Key Pieces of a Business Succession Plan
As the economy begins to show signs of improvement, business owners can step back, take a deep breath and focus on the future of their business. Over the last few years, because of the economic conditions business owners have concentrated their efforts on the immediate needs of their businesses – sales, cash flow, debt management and personnel staffing to name just a few.
With most of the immediate “fires” under control, business owners can now focus on strategic thinking for the new year and beyond. Succession planning, which may have been put on the back burner the last few years, should now be a focus of any business owner’s strategic planning process. Considering these key components of a business succession plan is a great starting point.
An effective succession plan will consider not only the goals and financial needs of the business and owner(s), but will also include an analysis of strategies to minimize income taxes and future estate taxes as well as provide planning for the next generation of leaders and owners. Business and personal goals and objectives should be reviewed and modified as appropriate considering current conditions.
Legal documents including buy-sell agreements, employee agreements and those related to estate planning should be updated or prepared as needed. A business valuation will be needed to understand the company’s value and economics of the business operation and is critical to the overall succession planning process.
A succession plan will also address the human resource side of the business and include an assessment of the current management team both to help identify potential future leaders and/or potential owners of the company as well as assess the strengths and weaknesses of the company. Often a SWOT analysis is a good starting point in this assessment. As the process unfolds, it becomes clearer to the owner if the current management team and possibly a group of employees will be a realistic option when considering transition strategies. Children or other relatives may become an option if they are involved or want to be involved in the family business and gifting to children may be a part of the solution.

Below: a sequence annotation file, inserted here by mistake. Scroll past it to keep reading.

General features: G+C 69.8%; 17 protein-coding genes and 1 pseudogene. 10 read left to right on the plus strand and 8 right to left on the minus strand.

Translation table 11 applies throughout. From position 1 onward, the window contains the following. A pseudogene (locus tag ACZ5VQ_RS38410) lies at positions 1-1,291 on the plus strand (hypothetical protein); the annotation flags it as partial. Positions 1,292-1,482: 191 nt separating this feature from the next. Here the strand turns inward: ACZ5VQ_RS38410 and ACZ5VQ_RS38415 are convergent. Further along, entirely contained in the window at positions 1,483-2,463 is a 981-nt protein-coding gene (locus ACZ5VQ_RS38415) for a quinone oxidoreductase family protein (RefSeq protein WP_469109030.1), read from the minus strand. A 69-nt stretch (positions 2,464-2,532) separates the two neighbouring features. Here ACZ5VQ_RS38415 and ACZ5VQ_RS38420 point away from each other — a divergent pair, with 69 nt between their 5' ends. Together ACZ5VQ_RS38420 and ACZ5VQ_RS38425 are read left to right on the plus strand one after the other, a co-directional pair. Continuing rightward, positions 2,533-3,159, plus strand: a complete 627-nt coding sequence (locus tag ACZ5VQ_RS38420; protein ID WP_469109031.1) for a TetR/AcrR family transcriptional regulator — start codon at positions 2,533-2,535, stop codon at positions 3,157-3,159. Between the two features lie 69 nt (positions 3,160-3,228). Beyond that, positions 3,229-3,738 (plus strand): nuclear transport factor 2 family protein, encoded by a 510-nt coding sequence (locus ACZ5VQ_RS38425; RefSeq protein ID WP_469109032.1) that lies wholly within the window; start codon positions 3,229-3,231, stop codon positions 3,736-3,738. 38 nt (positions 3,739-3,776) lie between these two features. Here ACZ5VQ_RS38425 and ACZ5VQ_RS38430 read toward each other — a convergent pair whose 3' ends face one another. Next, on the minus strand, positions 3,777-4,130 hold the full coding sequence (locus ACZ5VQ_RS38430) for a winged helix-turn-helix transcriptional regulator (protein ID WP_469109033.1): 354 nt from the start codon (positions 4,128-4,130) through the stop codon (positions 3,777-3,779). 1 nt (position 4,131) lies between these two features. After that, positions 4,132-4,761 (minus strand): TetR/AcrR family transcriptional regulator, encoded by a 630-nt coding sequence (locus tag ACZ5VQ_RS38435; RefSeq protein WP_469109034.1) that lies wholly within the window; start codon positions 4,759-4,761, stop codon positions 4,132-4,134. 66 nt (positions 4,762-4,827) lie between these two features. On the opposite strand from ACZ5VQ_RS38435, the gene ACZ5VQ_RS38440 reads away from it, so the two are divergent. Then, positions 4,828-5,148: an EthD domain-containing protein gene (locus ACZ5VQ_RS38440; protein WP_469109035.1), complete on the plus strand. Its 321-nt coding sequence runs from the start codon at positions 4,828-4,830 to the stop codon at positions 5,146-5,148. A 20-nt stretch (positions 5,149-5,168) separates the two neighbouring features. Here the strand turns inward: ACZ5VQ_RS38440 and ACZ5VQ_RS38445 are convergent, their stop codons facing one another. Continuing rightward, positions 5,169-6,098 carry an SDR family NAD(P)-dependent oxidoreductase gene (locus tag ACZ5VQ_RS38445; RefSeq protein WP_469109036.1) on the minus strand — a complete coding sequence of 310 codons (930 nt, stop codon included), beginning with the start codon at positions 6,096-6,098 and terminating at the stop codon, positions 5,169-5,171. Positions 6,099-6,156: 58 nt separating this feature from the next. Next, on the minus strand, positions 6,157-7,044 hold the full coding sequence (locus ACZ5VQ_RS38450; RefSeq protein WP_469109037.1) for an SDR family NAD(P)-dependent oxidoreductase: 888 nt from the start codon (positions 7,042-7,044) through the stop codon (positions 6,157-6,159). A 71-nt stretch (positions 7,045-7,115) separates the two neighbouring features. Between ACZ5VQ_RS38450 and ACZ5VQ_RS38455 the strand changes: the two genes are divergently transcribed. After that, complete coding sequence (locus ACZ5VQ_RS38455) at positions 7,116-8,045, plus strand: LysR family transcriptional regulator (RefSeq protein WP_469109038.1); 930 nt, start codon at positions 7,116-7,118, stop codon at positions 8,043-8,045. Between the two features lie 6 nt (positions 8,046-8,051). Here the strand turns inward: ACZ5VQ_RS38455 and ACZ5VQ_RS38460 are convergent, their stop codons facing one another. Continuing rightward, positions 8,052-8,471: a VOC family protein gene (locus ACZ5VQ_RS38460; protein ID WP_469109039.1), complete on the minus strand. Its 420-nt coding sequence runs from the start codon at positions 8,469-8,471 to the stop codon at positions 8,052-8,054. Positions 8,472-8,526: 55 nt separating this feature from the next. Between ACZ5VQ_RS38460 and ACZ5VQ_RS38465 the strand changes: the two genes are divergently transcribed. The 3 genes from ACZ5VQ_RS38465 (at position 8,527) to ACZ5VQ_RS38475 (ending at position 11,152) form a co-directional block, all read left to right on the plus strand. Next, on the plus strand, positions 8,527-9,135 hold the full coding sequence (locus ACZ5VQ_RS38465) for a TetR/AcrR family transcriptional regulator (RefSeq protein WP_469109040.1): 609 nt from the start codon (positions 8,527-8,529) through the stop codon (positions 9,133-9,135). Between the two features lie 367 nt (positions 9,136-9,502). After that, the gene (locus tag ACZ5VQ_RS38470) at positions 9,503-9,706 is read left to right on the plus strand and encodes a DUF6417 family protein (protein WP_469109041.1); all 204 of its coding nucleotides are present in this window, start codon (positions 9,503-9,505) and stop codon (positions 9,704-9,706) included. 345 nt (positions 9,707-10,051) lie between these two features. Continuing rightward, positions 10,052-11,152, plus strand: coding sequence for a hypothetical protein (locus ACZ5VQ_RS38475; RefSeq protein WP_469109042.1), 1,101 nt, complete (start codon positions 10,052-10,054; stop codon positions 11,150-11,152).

Occasionally, a sale to a third party may be the only feasible solution. In a small percentage of cases, to make this a realistic option, there is a need for a tuck-in acquisition prior to the ultimate sale of the business. An acquisition is typically not considered by an owner when developing his succession plan, but an acquisition today can increase the future sale price of the business. (We will discuss this issue more in depth in an upcoming newsletter.) Strategies like this add a great deal of time to the preparation period of a succession plan so beginning early is clearly helpful.
Succession planning is a dynamic process involving many key components. Begin the process today by reviewing the starter kit checklist we have provided below with your succession planning advisor. For more information on business succession planning and how Apple Growth Partners can help, please contact our business succession planning team.
Business Succession Planning
Starter Kit Checklist
__ Identify succession planning goals both personal and business
__ Prepare personal financial statements
__ Review personal tax strategies
__ Review current estate plan
__ Identify cash flow needs in retirement
__ Obtain a valuation for the business
__ Consider initial exit options
__ Review business tax strategies
__ Assess current management team capabilities
__ Review compensation plans of key employees
__ Review employment agreements of key employees
__ Review and update key Company legal documents
__ Review current buy-sell agreement (ESPECIALLY LANGUAGE REGARDING VALUATION)
__ Consider forming a business advisory board